Tuesday, 22 March 2016


One day in 1982, little Girl Scout me wandered down to the creek on one of our camping trips. I found what I thought was a snakeskin and picked it up. Well, it wasn’t a snakeskin; it was a wasp nest that had been knocked from a tree and trampled flat. I didn’t have this revelation in time, however.
        My memory is a demented blur of buzzing, pain and terror as I ran screaming blindly into the woods. My mother bravely fought off the swarm and I escaped with only (only!) about a dozen stings. I never wanted to revisit the experience, but since we all unearth our horrors when we write this kind of stuff, I decided to finally put it in a story. I'll leave it to you to decide if the fictionalised version has a happy ending or not.
       The character of Mitzie is mostly fiction. She’s a Frankensteinian blend of various childhood friends. I’m fascinated by the weird and passionate dynamic in girl friendships at that age, and particularly by the ghosts of our past. Events that shape and haunt us.

The first night we spent together, Mitzie wanted us to prick our fingers and share our blood like she’d seen in a movie, but I was too afraid of the pain. Mitzie looked stunned, as though I’d said something in another language.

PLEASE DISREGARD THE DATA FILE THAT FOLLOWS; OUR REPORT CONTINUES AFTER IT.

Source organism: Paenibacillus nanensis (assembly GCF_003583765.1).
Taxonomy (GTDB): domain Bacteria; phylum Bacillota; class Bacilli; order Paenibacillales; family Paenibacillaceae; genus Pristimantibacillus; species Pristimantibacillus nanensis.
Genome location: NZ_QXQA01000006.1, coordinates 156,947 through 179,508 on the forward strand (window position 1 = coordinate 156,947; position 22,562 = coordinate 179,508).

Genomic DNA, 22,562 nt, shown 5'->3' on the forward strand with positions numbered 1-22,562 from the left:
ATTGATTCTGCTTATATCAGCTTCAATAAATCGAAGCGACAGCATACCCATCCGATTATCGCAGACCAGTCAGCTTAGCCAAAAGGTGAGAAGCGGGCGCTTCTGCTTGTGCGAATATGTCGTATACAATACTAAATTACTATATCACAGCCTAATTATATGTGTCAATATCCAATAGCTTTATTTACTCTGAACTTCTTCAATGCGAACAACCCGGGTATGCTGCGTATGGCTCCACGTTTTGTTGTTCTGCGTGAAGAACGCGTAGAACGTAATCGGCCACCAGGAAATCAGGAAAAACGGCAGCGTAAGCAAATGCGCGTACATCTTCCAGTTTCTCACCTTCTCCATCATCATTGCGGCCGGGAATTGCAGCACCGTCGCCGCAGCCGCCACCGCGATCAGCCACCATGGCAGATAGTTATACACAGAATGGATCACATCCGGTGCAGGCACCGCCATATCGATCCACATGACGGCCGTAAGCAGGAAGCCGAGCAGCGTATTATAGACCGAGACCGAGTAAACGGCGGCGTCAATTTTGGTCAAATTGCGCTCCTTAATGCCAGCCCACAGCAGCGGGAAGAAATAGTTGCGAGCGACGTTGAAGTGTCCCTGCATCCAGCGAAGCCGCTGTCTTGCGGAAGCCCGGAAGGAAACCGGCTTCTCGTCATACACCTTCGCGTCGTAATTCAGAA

“What do you mean you’re afraid?” she asked, staring at the sewing needle she was going to use.
I shrank back as she poised it over her hand, and then pressed it into the tip of her little finger. She didn’t even do it fast. She took her time and pushed it in slowly, like she was enjoying it. Blood welled from the puncture and she held the dripping needle out to me.
“Your turn.”
“No way! I can’t do that!”
“Then how are we gonna be blood-sisters? You have to make a sacrifice.”
I tried to think of alternatives but Mitzie’s suggestions (knife, razor) were even scarier than the needle. In desperation I tried scraping my hands against the icicles in her parents’ empty freezer. I’d once cut myself like that by accident, but it wouldn’t work when I tried to do it deliberately.
Impatient with my squeamishness, Mitzie finally grabbed my hand and jabbed the needle into my finger.
“Don’t be such a baby!” she laughed, pressing my bloody finger to hers. She smiled. “Now you’re a part of me.” When it was done she licked both our fingers. My stomach fluttered with unease.